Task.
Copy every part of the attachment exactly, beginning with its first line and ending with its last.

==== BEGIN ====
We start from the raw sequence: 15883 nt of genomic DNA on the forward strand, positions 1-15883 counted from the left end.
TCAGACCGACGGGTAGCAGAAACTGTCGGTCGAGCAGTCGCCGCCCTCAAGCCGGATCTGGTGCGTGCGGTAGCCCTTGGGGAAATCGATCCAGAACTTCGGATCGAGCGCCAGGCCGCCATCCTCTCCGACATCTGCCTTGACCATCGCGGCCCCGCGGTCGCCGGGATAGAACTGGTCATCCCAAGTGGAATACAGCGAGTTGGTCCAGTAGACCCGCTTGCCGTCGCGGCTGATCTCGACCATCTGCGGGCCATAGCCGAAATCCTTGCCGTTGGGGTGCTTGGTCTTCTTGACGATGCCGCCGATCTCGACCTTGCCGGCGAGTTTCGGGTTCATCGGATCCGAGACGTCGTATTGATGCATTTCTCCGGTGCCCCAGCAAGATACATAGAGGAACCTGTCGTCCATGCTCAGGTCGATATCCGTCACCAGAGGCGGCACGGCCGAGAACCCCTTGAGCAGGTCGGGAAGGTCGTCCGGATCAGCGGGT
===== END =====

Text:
We start from the raw sequence: 15883 nt of genomic DNA on the forward strand, positions 1-15883 counted from the left end.
TCAGACCGACGGGTAGCAGAAACTGTCGGTCGAGCAGTCGCCGCCCTCAAGCCGGATCTGGTGCGTGCGGTAGCCCTTGGGGAAATCGATCCAGAACTTCGGATCGAGCGCCAGGCCGCCATCCTCTCCGACATCTGCCTTGACCATCGCGGCCCCGCGGTCGCCGGGATAGAACTGGTCATCCCAAGTGGAATACAGCGAGTTGGTCCAGTAGACCCGCTTGCCGTCGCGGCTGATCTCGACCATCTGCGGGCCATAGCCGAAATCCTTGCCGTTGGGGTGCTTGGTCTTCTTGACGATGCCGCCGATCTCGACCTTGCCGGCGAGTTTCGGGTTCATCGGATCCGAGACGTCGTATTGATGCATTTCTCCGGTGCCCCAGCAAGATACATAGAGGAACCTGTCGTCCATGCTCAGGTCGATATCCGTCACCAGAGGCGGCACGGCCGAGAACCCCTTGAGCAGGTCGGGAAGGTCGTCCGGATCAGCGGGT